Volume of new bank loans rose in March for first time in more than 6 months

The volume of new bank loans rose in March and reached its highest level since last July. Prior to this, the volume of new bank loans had fallen steadily since November 2008, becoming more or less stable in February 2009. This news was announced at today’s presentation of the new Credit Barometer by Petr Kučera - Executive Director of CCB - Czech Credit Bureau.​
 
In a year-on-year comparison, the volume of new bank loans is at virtually the same level as in the same month last year. The largest rise in bank lending was seen among individual consumers and sole traders. “A similar volume of new loans was last recorded back in February 2008," said Kučera, but added he was unsure of the reasons for the rise in this category.

New non-banking loans have risen steadily since the beginning of the year. The largest volume of non-banking loans since September 2008 was recorded in March this year, with more than 11 percent more loans being granted in March 2009 than in March of the previous year.

The volume of defaulted loans is also rising, but has not exceeded acceptable levels. Installments which are three or more months overdue are recorded for 2.95 percent of the total volume of loans in the non-banking credit portfolio. The highest risk category is that of individual consumers, where the volume of defaulted loans has risen to 4.1 percent.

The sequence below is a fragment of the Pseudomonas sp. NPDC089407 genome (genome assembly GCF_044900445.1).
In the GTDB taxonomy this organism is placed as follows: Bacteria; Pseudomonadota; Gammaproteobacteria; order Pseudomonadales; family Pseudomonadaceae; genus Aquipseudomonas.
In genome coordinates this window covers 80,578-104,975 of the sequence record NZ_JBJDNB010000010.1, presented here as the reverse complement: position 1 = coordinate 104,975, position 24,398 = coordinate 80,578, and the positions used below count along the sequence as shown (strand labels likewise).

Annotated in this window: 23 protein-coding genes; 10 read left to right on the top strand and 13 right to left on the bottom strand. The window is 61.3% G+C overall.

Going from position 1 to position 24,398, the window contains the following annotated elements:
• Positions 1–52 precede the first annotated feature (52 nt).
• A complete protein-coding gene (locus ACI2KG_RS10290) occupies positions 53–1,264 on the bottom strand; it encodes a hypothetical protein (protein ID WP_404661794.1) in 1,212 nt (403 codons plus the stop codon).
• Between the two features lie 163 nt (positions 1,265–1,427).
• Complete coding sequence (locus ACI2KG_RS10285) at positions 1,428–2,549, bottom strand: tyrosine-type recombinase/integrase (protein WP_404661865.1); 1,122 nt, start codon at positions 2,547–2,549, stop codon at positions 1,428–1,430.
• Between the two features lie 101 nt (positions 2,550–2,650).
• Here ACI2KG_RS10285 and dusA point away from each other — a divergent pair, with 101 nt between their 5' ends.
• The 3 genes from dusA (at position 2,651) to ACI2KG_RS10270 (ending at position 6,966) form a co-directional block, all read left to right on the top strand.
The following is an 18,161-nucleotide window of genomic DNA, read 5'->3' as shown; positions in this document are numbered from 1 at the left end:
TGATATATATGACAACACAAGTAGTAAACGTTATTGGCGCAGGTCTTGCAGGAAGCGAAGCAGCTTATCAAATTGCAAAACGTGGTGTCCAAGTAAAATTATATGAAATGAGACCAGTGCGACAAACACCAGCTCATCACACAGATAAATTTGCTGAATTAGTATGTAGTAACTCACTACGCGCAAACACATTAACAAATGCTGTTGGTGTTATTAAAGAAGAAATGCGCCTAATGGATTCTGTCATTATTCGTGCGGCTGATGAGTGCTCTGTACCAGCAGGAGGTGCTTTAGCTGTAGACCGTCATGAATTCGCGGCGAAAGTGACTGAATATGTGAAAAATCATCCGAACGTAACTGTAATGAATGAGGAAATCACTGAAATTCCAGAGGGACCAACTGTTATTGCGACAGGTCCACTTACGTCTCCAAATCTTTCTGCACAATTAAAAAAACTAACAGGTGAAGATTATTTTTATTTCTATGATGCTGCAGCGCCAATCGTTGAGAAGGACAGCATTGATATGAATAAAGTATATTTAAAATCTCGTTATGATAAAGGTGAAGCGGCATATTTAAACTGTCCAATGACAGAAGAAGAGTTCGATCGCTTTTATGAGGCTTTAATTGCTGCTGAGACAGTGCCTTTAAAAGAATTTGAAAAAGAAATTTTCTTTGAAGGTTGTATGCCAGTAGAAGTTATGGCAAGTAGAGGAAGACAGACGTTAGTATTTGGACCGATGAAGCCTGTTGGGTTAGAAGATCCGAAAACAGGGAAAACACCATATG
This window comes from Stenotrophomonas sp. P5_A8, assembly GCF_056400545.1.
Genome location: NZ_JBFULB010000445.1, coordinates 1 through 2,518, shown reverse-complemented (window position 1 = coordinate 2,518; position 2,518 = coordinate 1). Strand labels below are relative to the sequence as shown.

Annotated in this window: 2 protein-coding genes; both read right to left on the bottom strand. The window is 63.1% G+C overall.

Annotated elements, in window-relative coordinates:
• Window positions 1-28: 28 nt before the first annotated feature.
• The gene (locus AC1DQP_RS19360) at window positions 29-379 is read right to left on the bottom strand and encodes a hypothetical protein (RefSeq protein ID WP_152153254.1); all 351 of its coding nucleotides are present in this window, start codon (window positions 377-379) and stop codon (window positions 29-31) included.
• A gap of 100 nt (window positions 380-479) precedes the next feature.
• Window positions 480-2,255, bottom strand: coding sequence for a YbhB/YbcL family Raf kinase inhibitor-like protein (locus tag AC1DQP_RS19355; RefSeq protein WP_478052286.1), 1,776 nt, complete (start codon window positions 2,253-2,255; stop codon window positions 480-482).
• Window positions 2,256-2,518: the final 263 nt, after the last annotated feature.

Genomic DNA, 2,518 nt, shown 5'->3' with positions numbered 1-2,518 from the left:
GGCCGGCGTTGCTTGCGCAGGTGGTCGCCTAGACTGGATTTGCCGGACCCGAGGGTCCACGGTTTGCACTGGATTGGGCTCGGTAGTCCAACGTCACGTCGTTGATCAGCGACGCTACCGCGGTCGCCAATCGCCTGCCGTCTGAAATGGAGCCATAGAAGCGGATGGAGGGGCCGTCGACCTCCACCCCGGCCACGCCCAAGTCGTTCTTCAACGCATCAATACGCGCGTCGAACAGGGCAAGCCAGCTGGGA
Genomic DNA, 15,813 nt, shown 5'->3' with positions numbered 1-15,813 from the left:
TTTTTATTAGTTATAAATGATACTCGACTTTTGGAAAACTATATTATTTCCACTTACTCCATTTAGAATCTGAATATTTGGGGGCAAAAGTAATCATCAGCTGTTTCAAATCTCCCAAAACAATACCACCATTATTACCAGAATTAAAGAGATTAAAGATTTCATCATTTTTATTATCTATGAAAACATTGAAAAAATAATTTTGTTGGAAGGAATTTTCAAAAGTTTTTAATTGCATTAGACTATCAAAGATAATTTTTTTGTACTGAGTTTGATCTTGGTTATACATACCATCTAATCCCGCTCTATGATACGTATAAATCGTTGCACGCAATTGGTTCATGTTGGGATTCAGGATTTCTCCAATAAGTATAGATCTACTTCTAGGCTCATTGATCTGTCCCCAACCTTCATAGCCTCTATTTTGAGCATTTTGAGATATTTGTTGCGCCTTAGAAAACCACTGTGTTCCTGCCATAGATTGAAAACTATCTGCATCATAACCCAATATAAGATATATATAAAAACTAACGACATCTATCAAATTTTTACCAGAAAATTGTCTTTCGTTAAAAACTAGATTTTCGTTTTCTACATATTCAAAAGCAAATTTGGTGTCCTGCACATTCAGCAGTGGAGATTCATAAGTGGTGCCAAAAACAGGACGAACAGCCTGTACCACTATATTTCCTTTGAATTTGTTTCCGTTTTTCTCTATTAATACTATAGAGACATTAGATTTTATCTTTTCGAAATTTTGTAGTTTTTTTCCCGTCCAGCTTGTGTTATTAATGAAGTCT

Operating loans became the highest risk category of bank loans in March, where the volume of installments three or more months overdue rose to 7.7 percent of the total volume of operating loans provided by banks. In the same period last year, this figure was only 3.3 percent. However, operating loans only represent 0.3 percent of the total volume of loans recorded in the credit register.

Regarding consumer loans, overdue installments are recorded for 4.9 percent of the total volume, which represents an increase of almost 0.9 percent compared to last year. For mortgages and building society loans, the volume of defaulted loans is only 0.18 percent.
The new Credit Barometer is based on the monthly monitoring of credit transactions recorded in the Banking (BRKI) and Non-Banking (NRKI) Credit Registers.

At the end of March, Czech households owed CZK 906.3 billion to banks and financial institutions.  Their indebtedness therefore rose from February by approximately CZK 10 billion. Households have increased their indebtedness by approximately CZK 150 billion over the last 12 months. These figures are based on data announced by the Czech National Bank at the end of April.